The relative abundance of transcripts α, β, γ, and δ, determined by RNase protection assays on total RNA samples, was found not to vary during development, within the plant, in differing environmental conditions, or in the early-flowering mutants ap1-1 and tfl1-2 (Macknight et al., 1997; Page et al., 1999). However, expression of the FCA gene from the strong 35S promoter of cauliflower mosaic virus resulted in a significant increase in transcript β but only a modest increase in transcripts γ and δ. This finding suggests that either the splicing of intron 3 requires limiting factor(s) or a feedback regulation exists that prevents too much transcript γ from being formed. Plants carrying the 35S-FCA transgene flowered slightly but reproducibly earlier than controls, suggesting that FCA protein levels limited flowering (Macknight et al., 1997).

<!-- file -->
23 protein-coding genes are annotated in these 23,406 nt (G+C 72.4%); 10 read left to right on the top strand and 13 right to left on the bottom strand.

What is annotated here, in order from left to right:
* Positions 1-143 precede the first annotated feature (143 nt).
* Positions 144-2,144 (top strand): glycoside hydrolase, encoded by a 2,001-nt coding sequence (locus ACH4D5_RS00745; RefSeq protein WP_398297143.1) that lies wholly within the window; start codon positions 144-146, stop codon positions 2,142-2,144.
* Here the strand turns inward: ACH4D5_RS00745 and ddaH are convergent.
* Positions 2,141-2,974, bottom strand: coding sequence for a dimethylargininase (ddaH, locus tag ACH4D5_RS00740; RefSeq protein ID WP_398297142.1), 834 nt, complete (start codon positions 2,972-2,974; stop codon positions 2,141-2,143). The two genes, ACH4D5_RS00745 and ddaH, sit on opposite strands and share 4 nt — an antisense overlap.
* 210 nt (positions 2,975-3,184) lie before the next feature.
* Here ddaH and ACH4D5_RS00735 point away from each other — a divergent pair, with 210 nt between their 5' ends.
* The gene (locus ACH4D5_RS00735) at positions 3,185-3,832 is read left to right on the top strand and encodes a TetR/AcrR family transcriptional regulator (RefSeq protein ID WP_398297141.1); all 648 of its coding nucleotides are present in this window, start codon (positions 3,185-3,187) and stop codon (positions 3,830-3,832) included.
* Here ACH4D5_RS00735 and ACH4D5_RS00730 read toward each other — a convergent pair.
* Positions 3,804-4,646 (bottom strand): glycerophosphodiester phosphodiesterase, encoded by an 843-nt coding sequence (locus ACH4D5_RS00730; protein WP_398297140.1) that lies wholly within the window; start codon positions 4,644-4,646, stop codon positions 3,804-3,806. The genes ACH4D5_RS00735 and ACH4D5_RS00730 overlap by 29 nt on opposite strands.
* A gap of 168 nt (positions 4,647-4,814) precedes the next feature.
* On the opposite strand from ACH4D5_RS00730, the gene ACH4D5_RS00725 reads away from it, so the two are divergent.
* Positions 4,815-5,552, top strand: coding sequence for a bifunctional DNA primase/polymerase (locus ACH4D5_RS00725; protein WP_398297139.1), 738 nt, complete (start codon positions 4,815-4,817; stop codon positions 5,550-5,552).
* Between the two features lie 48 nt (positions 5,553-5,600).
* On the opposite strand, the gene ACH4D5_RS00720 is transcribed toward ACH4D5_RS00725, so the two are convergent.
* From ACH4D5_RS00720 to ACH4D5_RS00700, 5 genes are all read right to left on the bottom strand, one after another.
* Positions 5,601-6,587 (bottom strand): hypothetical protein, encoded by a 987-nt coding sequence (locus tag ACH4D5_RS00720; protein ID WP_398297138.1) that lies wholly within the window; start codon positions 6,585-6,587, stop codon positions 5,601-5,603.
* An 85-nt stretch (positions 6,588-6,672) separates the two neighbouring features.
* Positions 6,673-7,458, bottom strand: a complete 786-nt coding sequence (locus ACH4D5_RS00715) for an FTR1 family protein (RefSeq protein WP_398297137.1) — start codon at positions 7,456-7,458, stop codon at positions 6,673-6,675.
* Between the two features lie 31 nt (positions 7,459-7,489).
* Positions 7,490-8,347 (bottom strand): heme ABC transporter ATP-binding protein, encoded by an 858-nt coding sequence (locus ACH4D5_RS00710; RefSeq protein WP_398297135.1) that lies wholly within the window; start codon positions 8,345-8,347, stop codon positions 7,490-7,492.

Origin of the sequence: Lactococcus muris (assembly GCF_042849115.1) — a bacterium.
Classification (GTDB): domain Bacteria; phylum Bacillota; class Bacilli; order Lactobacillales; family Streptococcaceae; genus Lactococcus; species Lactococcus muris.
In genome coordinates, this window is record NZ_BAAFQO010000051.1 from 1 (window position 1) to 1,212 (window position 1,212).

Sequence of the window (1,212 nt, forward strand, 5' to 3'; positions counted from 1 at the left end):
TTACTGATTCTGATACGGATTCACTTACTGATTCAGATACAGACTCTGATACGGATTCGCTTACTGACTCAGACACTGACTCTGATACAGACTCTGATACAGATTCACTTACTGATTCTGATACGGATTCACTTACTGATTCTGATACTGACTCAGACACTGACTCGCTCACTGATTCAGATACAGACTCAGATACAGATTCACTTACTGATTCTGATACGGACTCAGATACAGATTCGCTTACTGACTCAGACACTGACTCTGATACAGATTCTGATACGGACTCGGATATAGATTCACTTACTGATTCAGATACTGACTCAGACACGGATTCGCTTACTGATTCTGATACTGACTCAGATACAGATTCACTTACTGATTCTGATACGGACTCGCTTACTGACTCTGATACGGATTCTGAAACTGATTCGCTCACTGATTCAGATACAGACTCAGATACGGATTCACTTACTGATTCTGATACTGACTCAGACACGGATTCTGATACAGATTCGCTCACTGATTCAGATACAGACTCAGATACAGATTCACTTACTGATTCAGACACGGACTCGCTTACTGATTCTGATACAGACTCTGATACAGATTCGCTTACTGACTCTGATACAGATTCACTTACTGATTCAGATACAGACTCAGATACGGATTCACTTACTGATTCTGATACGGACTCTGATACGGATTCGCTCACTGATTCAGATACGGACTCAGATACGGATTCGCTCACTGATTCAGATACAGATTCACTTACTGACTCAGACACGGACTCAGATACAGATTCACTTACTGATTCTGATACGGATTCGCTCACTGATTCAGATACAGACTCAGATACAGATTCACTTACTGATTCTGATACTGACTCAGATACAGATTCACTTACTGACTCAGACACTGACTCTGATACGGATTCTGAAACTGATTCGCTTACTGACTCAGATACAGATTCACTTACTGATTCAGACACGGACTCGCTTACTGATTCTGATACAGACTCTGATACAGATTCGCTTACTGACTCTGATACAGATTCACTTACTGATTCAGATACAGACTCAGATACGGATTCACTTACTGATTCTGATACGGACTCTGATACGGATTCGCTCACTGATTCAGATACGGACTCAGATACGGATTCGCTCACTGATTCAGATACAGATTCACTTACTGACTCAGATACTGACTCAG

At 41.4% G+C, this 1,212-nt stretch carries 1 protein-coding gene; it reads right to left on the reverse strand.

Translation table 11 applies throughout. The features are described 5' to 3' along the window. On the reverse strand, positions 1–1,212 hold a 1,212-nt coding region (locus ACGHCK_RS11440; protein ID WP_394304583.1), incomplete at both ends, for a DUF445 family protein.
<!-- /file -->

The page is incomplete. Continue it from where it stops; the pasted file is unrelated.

Here, we continue with the analysis of the regulation and role of the alternative processing of the FCA transcript. We have conducted a series of experiments to establish when and where the regulation of the processing occurs and whether this is functionally significant in flowering and other developmental processes.


Intron 3 Alternative Processing Is Conserved in Brassica napus and Pea